Stage 6: Functional Recovery

Stage 6 begins when the risk of acute rejection and medical complications lessen. Healing and medical stabilization have almost taken place. The individual starts to try their wings as a recipient and start to make sense of where their lives will go. They conceptualize their role of a recipient, and consider leaving the patient role behind. Physical signs of liver disease have all but disappeared and the individual is starting to feel healthy.

Complication in Stage 6 include rejection, loss of graft, debilitation, and as always death. Any of these can delay recovery or result in return to an earlier stage. Individuals with uncomplicated recoveries stay in this stage for 6-15 months before moving to Stage 7. Due to failure to adapt to some of the physical/physiological, psychological/emotional, social, or occupational changes that occur over this process, some individuals may never move forward and truly integrate the identity of the transplant recipient. Instead, they retain the ‘patient’ identity, feeling vulnerable about the integrity of their health and dependent on the health care system. Failure to move on means excess demands on the health care system, the support system and the physical and emotional health of the individual.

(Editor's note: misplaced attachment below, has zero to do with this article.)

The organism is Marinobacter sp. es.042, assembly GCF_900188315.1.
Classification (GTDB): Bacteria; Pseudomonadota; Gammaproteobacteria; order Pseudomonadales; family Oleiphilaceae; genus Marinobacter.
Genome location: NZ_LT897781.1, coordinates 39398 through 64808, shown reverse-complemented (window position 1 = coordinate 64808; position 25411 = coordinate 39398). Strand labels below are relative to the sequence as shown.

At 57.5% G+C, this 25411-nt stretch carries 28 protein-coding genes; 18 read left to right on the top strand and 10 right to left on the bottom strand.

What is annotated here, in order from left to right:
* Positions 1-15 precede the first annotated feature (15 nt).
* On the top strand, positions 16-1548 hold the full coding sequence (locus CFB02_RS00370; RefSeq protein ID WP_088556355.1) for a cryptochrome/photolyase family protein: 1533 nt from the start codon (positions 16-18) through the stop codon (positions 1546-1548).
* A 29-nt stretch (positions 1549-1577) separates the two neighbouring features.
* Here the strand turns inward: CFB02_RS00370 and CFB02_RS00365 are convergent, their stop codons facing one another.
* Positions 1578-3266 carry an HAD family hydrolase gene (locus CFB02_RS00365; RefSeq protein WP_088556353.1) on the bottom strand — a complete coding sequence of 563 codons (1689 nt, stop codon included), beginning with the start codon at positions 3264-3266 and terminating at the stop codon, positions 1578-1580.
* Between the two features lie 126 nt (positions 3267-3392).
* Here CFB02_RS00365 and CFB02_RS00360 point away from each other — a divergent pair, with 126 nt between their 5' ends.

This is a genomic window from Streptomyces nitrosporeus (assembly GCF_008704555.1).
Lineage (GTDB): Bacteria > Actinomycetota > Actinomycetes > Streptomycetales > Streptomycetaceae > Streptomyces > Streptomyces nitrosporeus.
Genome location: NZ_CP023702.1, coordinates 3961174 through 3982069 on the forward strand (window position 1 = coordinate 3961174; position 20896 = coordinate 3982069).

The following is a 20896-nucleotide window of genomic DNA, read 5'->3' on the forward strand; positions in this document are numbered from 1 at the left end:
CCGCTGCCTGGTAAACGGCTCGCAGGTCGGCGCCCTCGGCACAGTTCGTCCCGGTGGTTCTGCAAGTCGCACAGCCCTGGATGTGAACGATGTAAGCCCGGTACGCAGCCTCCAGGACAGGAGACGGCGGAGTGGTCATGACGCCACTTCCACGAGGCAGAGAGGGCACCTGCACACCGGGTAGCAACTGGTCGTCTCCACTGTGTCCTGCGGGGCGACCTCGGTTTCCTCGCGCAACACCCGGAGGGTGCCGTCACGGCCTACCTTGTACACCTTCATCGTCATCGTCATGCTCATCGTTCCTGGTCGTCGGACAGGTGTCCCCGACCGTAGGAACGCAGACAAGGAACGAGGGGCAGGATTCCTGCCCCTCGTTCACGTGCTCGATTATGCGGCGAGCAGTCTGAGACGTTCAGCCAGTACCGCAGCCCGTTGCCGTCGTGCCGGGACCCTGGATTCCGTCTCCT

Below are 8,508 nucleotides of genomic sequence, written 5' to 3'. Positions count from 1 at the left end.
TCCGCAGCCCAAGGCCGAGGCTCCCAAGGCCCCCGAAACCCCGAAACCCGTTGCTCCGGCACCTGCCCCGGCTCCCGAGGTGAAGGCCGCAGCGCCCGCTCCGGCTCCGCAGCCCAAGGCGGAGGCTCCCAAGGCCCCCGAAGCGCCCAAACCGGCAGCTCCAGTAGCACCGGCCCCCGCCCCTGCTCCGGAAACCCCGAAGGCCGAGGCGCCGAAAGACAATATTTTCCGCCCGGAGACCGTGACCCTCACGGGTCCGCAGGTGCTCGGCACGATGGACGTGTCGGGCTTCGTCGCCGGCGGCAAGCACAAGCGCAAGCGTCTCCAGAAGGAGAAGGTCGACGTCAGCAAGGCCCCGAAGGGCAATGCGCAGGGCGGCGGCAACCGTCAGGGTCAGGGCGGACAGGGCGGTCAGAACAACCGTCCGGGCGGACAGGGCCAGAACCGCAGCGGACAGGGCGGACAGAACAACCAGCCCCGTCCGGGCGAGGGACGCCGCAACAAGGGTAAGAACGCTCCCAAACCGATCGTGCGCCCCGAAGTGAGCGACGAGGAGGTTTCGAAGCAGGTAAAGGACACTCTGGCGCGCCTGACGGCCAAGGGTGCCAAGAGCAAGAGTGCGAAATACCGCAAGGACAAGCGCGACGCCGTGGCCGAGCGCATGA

Scott’s research in this area has focused on return of valued roles. Whereas as in Stage 5 the attention and concern is for return of ADL’s, Stage 6 into Stage 7 the concern is for return to valued roles. The Role Checklist Version 3 reflects return of valued roles and role return in liver transplant recipients has been has been associated with better quality of life! Scott (Patricia J. Scott, 2010)

Stage 7: Return of Health